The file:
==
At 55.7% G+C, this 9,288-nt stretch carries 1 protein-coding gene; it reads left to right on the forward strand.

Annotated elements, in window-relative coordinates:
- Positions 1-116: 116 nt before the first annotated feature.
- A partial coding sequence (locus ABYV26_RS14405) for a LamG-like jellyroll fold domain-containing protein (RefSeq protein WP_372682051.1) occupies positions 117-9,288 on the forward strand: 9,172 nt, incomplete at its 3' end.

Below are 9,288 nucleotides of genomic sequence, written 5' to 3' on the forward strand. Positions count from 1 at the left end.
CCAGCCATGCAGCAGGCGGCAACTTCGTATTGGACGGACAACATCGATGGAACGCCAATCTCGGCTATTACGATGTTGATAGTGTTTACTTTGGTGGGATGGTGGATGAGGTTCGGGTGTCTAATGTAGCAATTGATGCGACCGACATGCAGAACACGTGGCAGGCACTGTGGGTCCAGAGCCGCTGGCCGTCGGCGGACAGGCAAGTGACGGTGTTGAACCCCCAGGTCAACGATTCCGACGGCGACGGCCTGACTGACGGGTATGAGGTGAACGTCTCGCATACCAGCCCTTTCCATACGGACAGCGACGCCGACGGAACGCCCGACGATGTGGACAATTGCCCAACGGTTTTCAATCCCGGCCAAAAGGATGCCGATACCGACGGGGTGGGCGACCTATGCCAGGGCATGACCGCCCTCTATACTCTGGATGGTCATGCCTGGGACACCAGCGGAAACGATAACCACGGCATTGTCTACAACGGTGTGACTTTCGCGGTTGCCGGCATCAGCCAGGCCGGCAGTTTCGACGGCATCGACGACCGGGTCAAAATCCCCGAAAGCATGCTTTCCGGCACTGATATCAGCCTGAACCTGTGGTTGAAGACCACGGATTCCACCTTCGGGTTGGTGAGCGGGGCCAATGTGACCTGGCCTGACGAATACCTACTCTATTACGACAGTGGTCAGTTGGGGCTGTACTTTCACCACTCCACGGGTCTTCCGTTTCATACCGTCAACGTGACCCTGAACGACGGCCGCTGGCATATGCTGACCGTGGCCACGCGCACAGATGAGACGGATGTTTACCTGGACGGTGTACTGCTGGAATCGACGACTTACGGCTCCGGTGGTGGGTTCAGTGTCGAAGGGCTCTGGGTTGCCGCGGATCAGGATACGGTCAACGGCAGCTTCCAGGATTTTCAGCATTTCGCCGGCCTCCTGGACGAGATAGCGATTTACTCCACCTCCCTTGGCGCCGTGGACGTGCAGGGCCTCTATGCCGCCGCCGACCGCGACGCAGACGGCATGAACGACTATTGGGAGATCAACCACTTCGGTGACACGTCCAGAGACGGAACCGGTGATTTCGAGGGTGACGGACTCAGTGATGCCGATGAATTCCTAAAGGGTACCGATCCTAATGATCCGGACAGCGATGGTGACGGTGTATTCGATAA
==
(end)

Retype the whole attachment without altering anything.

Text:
At 55.7% G+C, this 9,288-nt stretch carries 1 protein-coding gene; it reads left to right on the forward strand.

Annotated elements, in window-relative coordinates:
- Positions 1-116: 116 nt before the first annotated feature.
- A partial coding sequence (locus ABYV26_RS14405) for a LamG-like jellyroll fold domain-containing protein (RefSeq protein WP_372682051.1) occupies positions 117-9,288 on the forward strand: 9,172 nt, incomplete at its 3' end.

Below are 9,288 nucleotides of genomic sequence, written 5' to 3' on the forward strand. Positions count from 1 at the left end.
CCAGCCATGCAGCAGGCGGCAACTTCGTATTGGACGGACAACATCGATGGAACGCCAATCTCGGCTATTACGATGTTGATAGTGTTTACTTTGGTGGGATGGTGGATGAGGTTCGGGTGTCTAATGTAGCAATTGATGCGACCGACATGCAGAACACGTGGCAGGCACTGTGGGTCCAGAGCCGCTGGCCGTCGGCGGACAGGCAAGTGACGGTGTTGAACCCCCAGGTCAACGATTCCGACGGCGACGGCCTGACTGACGGGTATGAGGTGAACGTCTCGCATACCAGCCCTTTCCATACGGACAGCGACGCCGACGGAACGCCCGACGATGTGGACAATTGCCCAACGGTTTTCAATCCCGGCCAAAAGGATGCCGATACCGACGGGGTGGGCGACCTATGCCAGGGCATGACCGCCCTCTATACTCTGGATGGTCATGCCTGGGACACCAGCGGAAACGATAACCACGGCATTGTCTACAACGGTGTGACTTTCGCGGTTGCCGGCATCAGCCAGGCCGGCAGTTTCGACGGCATCGACGACCGGGTCAAAATCCCCGAAAGCATGCTTTCCGGCACTGATATCAGCCTGAACCTGTGGTTGAAGACCACGGATTCCACCTTCGGGTTGGTGAGCGGGGCCAATGTGACCTGGCCTGACGAATACCTACTCTATTACGACAGTGGTCAGTTGGGGCTGTACTTTCACCACTCCACGGGTCTTCCGTTTCATACCGTCAACGTGACCCTGAACGACGGCCGCTGGCATATGCTGACCGTGGCCACGCGCACAGATGAGACGGATGTTTACCTGGACGGTGTACTGCTGGAATCGACGACTTACGGCTCCGGTGGTGGGTTCAGTGTCGAAGGGCTCTGGGTTGCCGCGGATCAGGATACGGTCAACGGCAGCTTCCAGGATTTTCAGCATTTCGCCGGCCTCCTGGACGAGATAGCGATTTACTCCACCTCCCTTGGCGCCGTGGACGTGCAGGGCCTCTATGCCGCCGCCGACCGCGACGCAGACGGCATGAACGACTATTGGGAGATCAACCACTTCGGTGACACGTCCAGAGACGGAACCGGTGATTTCGAGGGTGACGGACTCAGTGATGCCGATGAATTCCTAAAGGGTACCGATCCTAATGATCCGGACAGCGATGGTGACGGTGTATTCGATAA